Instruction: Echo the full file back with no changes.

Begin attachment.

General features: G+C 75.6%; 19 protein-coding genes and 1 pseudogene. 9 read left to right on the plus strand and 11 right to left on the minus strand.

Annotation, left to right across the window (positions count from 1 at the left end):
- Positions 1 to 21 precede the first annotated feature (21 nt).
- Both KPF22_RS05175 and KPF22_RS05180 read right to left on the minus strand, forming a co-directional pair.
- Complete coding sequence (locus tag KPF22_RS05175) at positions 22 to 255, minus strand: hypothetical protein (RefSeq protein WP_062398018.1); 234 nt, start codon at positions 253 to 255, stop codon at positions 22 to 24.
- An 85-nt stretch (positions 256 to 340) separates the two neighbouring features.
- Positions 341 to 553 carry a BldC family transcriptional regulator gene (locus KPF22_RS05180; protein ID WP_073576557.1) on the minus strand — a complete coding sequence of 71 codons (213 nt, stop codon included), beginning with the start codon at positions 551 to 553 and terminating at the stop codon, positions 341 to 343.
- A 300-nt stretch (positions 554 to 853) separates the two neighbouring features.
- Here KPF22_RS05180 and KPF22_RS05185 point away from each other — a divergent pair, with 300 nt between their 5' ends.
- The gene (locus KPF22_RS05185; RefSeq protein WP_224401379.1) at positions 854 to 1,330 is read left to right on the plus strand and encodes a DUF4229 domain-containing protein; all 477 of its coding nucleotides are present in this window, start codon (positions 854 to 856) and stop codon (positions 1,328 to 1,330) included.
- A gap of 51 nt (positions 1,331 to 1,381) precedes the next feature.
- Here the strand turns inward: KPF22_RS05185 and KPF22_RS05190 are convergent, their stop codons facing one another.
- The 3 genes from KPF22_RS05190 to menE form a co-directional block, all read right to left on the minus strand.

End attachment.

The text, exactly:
General features: G+C 75.6%; 19 protein-coding genes and 1 pseudogene. 9 read left to right on the plus strand and 11 right to left on the minus strand.

Annotation, left to right across the window (positions count from 1 at the left end):
- Positions 1 to 21 precede the first annotated feature (21 nt).
- Both KPF22_RS05175 and KPF22_RS05180 read right to left on the minus strand, forming a co-directional pair.
- Complete coding sequence (locus tag KPF22_RS05175) at positions 22 to 255, minus strand: hypothetical protein (RefSeq protein WP_062398018.1); 234 nt, start codon at positions 253 to 255, stop codon at positions 22 to 24.
- An 85-nt stretch (positions 256 to 340) separates the two neighbouring features.
- Positions 341 to 553 carry a BldC family transcriptional regulator gene (locus KPF22_RS05180; protein ID WP_073576557.1) on the minus strand — a complete coding sequence of 71 codons (213 nt, stop codon included), beginning with the start codon at positions 551 to 553 and terminating at the stop codon, positions 341 to 343.
- A 300-nt stretch (positions 554 to 853) separates the two neighbouring features.
- Here KPF22_RS05180 and KPF22_RS05185 point away from each other — a divergent pair, with 300 nt between their 5' ends.
- The gene (locus KPF22_RS05185; RefSeq protein WP_224401379.1) at positions 854 to 1,330 is read left to right on the plus strand and encodes a DUF4229 domain-containing protein; all 477 of its coding nucleotides are present in this window, start codon (positions 854 to 856) and stop codon (positions 1,328 to 1,330) included.
- A gap of 51 nt (positions 1,331 to 1,381) precedes the next feature.
- Here the strand turns inward: KPF22_RS05185 and KPF22_RS05190 are convergent, their stop codons facing one another.
- The 3 genes from KPF22_RS05190 to menE form a co-directional block, all read right to left on the minus strand.